Dreams of Trespass

Power Vs. Passion in Viewing Scheherazade's Character

Different women react differently towards Scheherazade based on what they value in a woman. In Hisham Mattar's, In the Country of Men, Najwa values a woman who controls sexuality, wealth, and shows strength at all times. She views Scheherazade as a harlot, coward, and slave because Scheherazade does not represent these three characteristics. In Fatima Mernissi's, Dreams of Trespass, however, the harem women value a woman who is confident, persuasive, and humanitarian. They view Scheherazade as such for representing these characteristics. The same character, Scheherazade is portrayed as being powerful in one book because of the characters' values, whereas she is viewed as submissive in another book for the different values.

The first reason for Najwa, the main protagonist in, In the Country of Men, for condemning Scheherazade is due to Scheherazade's lack of control on her sexuality. "The complete stranger was now my husband," Najwa says to Suleiman, referring to Faraj whom she was forced to marry, "[He] was going to walk in alone and, without introduction, undress me and do filthy, revolting things" (Mattar, 12). Najwa is sensitive towards sexual matters because she has been forced to marry Faraj and sleep with him. She views Scheherazade as a harlot for not controlling her sexuality. "I wonder what would have happened if they were three harlots like her," Najwa says to Suleiman, claiming that Scheherazade's sexual submissiveness to the king makes her, and any daughters she may have, as harlots (Mattar, 15). Therefore, Najwa views Scheherazade as a harlot for sleeping with the king beyond her control.

Another reason Najwa condemns Scheherazade is due to Najwa's belief in the importance of ownership and wealth, while Scheherazade lacks this ambition. Najwa voices her frustration of her father and brothers - the high council - for halting her ambitions, by saying to the wind, "What do you want her to do? Die? Disappear into the face of the earth? You forbid her school, lock her away for thirty days and now want to marry her to a complete stranger with a big nose?" (Mattar, 172). Najwa had ambitions of going to school, and being independent in choosing her husband. Instead, she gets betrayed by Khalid, her brother, whipped by, el-haj Muftah, her father, and forcedly married to Faraj. She is angry with herself for not reaching her ambitions to possess education, an independent marriage, and ultimately happiness. She calls Scheherazade a “coward” and in the same page condemns her for not seeking to own or possess wealth (Mattar, 16). She says:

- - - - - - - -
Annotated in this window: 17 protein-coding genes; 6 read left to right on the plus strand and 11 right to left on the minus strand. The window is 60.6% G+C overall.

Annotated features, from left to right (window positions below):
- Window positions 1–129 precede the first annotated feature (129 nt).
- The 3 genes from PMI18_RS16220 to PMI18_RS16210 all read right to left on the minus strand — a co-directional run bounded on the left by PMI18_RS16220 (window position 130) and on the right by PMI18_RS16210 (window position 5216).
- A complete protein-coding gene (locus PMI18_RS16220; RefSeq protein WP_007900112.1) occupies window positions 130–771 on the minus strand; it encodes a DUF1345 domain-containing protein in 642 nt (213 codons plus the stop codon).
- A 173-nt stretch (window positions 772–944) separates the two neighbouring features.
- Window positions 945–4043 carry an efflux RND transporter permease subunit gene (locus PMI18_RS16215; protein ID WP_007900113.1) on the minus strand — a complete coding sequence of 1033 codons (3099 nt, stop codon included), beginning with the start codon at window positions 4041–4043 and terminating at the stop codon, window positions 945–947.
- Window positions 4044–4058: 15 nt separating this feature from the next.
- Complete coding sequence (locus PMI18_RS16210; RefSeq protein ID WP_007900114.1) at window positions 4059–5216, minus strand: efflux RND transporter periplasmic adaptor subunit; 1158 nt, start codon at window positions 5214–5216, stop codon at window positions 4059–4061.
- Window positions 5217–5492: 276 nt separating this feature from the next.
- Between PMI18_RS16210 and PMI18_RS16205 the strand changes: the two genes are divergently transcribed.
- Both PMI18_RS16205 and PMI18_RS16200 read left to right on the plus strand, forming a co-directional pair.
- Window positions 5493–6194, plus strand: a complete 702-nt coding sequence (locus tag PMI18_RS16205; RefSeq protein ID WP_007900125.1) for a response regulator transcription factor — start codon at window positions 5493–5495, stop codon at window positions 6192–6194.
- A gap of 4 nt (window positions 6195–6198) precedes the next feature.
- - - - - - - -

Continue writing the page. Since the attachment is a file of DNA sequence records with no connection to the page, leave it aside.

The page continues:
Was it to rule one of the corners or even a dirty little cave in his kingdom? Was it to be given one of the ministries? Perhaps a school? Or was it to be given a writing desk in a quiet room in his palace of endless rooms, a room the woman could call her own, to write in secret the truth of this monster Shahryar? (Mattar, 16).

Najwa views Faraj as "an executioner" (Mattar, 13); she views king Shahryar as "a monster" (Mattar, 16). She sees her weaknesses in Scheherazade and views Scheherazade as coward for being passive in seeking ownership and controlling wealth.

A third reason Najwa criticizes Scheherazade is due to her belief in the importance of appearing strong at all times and Scheherazade does not display this. Najwa experiences forced marriage and has to leave school because she is submissive and powerless in front of her father who beats her up and shouts at her if she does not not obey him (Mattar, 15). Therefore Najwa learns to value the character that displays loud voice and strength at all times. She condemns Scheherazade, calling her a “slave,” because Scheherazade appears weak, telling the king, "May I be so bold as to ask a favor of your highness?" (Mattar, 15) Then she asks him to be allowed to, merely, live. Najwa would have wanted Scheherazade to shout, fight, and die for her independence, rather than live under the sword. Since Scheherazade did not do this, Najwa views her as a slave. Therefore, according to Najwa, Scheherazade is a coward, harlot, and slave.